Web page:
Law & Gospel

My pilgrimage from ‘Lordship’ to Law/Gospel (part 3): assurance

Mike Abendroth

In part 2 of this series, we considered the case of the rich young ruler. In this final instalment, let us consider one of the most important passages in this debate: Romans 2:13.

Advantage #4 – Giving assurance to believers

Lordship Salvation (LS) regularly calls into question a person’s profession of faith. Bluntly, it wrecks assurance. How? In the LS model, what if the professing Christian shows a lack of true submission and struggles with obedience? How much commitment is needed before someone questions his/her own salvation? How much disobedience is allowed before the professing believer wonders about their own salvation?

During an intense bout of Covid-19-induced pneumonia, my health was not improving. The doctor said three words which are difficult to forget, “acute respiratory failure”. Although never put on a ventilator, I did require “Hi Flow” oxygen delivered at the rate of 60 litres per minute for many days. During the darkest times of the sixteen lonely days of “Covid isolation”, my mind wandered to my possible impending death and what would happen after my last breath. I knew I was a sinner and that God the Creator was holy and righteous. I understood that payment must be made for my sins one way or another (on me or a Substitute). With all that my sick and oxygen-deprived mind could muster, I mentally traversed all possible options of surviving Judgment Day: civil goodness, religious deeds, sincere worship and more, but I knew those options were worthless. God required perfection. God requires perfection.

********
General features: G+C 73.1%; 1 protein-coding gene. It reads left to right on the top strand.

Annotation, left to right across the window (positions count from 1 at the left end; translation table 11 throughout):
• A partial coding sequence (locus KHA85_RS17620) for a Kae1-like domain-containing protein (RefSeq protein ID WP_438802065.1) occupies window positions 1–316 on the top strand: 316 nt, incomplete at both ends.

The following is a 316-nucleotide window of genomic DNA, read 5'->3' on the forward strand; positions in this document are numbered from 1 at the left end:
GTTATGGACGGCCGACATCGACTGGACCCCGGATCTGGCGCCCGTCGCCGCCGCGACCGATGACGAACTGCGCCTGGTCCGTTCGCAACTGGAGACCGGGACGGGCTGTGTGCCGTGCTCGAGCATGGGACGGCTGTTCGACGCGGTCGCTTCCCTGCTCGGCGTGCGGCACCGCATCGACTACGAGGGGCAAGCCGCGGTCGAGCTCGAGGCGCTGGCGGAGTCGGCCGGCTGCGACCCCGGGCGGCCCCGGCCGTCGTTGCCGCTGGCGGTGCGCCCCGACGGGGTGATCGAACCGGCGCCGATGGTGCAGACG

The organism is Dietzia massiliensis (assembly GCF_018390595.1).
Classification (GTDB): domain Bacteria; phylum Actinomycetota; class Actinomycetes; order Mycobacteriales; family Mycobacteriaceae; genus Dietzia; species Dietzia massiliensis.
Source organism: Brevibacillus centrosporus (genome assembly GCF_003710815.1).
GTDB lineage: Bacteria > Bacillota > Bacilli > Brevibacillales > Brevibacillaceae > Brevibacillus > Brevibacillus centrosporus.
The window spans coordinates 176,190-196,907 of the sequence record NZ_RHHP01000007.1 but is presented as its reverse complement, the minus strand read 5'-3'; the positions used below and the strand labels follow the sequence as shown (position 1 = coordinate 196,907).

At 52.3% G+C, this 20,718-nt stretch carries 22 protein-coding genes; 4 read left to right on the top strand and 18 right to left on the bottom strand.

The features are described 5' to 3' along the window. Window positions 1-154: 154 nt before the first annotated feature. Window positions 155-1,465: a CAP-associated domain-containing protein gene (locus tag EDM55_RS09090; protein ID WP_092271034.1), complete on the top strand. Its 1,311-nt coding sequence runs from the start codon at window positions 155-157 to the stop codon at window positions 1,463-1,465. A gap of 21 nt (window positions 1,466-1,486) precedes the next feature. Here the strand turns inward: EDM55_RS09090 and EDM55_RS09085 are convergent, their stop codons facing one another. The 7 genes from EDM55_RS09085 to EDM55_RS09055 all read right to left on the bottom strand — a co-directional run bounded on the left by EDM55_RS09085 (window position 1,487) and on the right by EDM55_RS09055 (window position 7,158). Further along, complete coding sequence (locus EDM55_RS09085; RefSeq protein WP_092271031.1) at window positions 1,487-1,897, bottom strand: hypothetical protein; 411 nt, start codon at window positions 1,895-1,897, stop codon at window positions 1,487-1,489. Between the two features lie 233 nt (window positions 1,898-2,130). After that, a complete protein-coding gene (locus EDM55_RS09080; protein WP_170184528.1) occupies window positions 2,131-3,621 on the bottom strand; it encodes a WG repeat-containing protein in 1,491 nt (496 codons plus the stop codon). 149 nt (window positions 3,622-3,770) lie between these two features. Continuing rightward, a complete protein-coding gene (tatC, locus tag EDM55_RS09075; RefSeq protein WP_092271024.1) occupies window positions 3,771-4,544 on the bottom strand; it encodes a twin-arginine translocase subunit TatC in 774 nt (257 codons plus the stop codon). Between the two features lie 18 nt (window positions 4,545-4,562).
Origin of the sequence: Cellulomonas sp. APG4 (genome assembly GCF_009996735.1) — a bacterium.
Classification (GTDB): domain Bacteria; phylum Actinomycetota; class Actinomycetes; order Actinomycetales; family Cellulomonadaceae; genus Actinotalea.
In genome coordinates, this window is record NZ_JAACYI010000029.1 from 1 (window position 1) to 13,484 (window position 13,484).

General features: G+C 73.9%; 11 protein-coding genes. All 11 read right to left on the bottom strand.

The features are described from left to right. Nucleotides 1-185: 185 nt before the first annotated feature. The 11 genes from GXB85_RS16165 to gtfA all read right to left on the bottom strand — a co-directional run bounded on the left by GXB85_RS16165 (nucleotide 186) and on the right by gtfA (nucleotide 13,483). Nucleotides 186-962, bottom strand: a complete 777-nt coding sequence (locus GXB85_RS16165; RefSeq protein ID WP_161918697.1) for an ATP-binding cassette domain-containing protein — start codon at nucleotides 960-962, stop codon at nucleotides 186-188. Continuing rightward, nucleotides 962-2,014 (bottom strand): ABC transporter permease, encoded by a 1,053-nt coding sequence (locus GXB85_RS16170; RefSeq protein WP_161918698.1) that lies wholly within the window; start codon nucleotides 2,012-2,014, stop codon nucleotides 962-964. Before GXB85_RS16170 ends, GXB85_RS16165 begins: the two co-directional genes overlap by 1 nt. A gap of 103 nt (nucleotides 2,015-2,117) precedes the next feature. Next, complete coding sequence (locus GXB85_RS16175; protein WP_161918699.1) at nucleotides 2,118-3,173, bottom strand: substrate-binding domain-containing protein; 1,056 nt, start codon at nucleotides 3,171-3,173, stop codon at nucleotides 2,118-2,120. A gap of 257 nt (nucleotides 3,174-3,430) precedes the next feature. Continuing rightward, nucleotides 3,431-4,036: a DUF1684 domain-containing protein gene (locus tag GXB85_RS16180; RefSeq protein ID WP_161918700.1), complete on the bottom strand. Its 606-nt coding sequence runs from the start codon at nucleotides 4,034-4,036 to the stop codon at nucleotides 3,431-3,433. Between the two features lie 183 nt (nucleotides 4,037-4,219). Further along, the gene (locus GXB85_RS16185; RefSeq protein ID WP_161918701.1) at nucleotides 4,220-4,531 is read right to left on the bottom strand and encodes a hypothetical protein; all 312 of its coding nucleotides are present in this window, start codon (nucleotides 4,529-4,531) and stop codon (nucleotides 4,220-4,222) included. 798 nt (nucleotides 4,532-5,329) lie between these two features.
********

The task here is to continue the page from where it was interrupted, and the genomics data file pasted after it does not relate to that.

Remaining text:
Questions bombarded my weary mind. My thoughts were interrogating me with inquires that I did not seem to ask. I felt like the trial had begun.

  • Did I surrender to the Lord enough?
  • Did I obey God enough?
  • Am I yielding to God enough?
  • What if I am deceived?
  • What if I have a false faith?
  • What if…?

I had no answers, but only thoughts such as, “Eternity is a long time.” “My sin deserves punishment.” “I have earned judgment.” “Now what?”

Finally, a biblical thought flashed through my mind, “My only hope is sola fide. There is no other way I can stand before the Lord. I need an Advocate and Mediator. I need perfect righteousness from Another.” I said to the Lord, “Lord, I know I am tainted by sin and have fallen short of your standards, but Jesus said that if I simply trust Him, I will have eternal life. I trust you and I trust Him. I believe Jesus literally lived for me and died for every one of my sins. I believe Jesus conquered death and is literally returning. I want to live and see my family again, but I submit to your good and right plan. Thank you.” I fell asleep.